John Williams: You need a better composer than I am for this film.
Steven Spielberg: I know. But they're all dead!
Steven Spielberg: I know. But they're all dead!
— Regarding Schindler's List
A lifetime is just simply not long enough for the study of music.John Towner Williams (February 8, 1932) is one of the world's most famous and prolific movie composers. Professionally active for six decades, he has been nominated for a whopping 50 Academy Awards (winning five), six Emmy nominations (winning three), 22 Golden Globes (winning four) and 59 Grammys (winning twenty). Only Walt Disney has been nominated for more Oscars, and Williams currently holds the record for most nominated living individual.Before he rose as a famed composer, Williams was a studio pianist and has performed on film scores by composers such as Jerry Goldsmith (Studs Lonigan; City of Fear), Elmer Bernstein (Sweet Smell of Success; God's Little Acre; Staccato; The Magnificent Seven; To Kill a Mockingbird), Henry Mancini (he actually played the well-recognized opening riff to the Peter Gunn theme; Mr Lucky; Days of Wine and Roses; Charade) & Alfred Newman (South Pacific).Williams' scores make extremely liberal use of Leitmotif—practically every major character and concept has its own musical motif woven into the score. Williams is also fond of the Fanfare. Despite these stylistic preferences, he seems willing to experiment with every movie, adding different instruments and techniques with each new film. (For example, one piece of the Attack of the Clones score uses an electric guitar.) When a Williams composition is playing, you will generally be in for a good movie. If the movie's not good, well, the music certainly will be.If you are not hearing impaired and have seen a movie in the last thirty years (or even if you haven't), you'll have certainly heard one of Williams' tunes. Most of his themes have become iconic in their own right, such as the famous string sting from Jaws or the theme for Indiana Jones. Williams has long been the go-to composer for Steven Spielberg's films (he even wrote the music for the Amblin and Dreamworks logos).Interestingly, many fans of Classical Music actually hold Williams in rather low regard, as many elements of his compositions (including some of his most well-known themes and motifs) are borrowed from older pieces of music. Though even they admit he's less guilty of this than others. For most listeners this is one of his strengths; in the words of the founding editor of Film Score Monthly Lukas Kendall (whose all-time favorite score is The Empire Strikes Back): "His themes sound inevitable. They sound like they fell out of his sleeves; they sound like they've always existed. And it's extraordinary how you get just two notes for Jaws or five notes for Close Encounters [of the Third Kind] and have them feel like they've always existed."Among his most famous scores are:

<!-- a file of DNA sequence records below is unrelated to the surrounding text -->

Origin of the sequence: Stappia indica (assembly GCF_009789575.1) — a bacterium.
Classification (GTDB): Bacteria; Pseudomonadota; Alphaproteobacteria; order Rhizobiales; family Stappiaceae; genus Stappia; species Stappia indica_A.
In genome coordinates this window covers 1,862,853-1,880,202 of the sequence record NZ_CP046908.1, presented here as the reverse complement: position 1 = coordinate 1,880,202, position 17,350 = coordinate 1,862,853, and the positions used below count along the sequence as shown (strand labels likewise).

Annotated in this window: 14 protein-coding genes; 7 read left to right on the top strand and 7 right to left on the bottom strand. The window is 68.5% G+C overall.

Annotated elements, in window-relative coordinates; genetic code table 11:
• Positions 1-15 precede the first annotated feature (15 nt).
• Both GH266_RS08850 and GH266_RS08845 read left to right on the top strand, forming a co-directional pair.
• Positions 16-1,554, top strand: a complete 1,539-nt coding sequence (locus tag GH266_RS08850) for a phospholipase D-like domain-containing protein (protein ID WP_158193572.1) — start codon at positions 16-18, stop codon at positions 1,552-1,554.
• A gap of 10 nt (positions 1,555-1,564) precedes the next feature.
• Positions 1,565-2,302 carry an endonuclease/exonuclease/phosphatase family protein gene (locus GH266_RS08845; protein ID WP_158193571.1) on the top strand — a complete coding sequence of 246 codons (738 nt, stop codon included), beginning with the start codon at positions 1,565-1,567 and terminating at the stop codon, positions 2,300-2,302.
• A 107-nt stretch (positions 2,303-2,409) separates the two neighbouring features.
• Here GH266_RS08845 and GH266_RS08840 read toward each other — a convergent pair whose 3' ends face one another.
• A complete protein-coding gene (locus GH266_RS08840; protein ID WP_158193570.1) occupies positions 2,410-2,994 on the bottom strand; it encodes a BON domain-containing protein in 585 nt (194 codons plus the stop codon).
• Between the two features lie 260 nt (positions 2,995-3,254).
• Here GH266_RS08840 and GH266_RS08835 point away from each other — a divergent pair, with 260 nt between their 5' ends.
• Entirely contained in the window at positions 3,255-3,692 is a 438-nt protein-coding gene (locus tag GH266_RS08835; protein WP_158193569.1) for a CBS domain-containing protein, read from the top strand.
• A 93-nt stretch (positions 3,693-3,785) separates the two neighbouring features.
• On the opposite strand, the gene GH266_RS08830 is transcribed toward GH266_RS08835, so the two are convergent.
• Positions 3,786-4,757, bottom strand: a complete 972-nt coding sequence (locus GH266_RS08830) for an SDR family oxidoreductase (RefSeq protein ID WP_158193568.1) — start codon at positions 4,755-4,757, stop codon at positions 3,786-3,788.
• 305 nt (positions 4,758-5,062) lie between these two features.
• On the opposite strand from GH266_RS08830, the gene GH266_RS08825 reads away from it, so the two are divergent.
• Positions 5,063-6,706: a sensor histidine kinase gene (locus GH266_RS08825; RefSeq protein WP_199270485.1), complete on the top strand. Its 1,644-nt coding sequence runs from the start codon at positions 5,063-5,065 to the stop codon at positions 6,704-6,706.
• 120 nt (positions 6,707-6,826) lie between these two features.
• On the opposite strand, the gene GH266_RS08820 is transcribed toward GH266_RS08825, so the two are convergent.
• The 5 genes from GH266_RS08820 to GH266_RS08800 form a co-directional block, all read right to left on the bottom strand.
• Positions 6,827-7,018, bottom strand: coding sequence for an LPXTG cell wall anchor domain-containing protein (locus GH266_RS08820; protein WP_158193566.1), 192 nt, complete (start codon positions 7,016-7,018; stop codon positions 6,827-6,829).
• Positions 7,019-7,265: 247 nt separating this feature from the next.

- Jaws (duh-dum, duh-dum...).
- Star Wars: "Luke's Theme" from all of the films in the Prequel Trilogy and Original Trilogy, "The Imperial March (Darth Vader's Theme)" and "Duel of The Fates" are the best known. He returned to score The Force Awakens, and intends to provide the score for the other two movies in the Sequel Trilogy once he has Disney's say-so.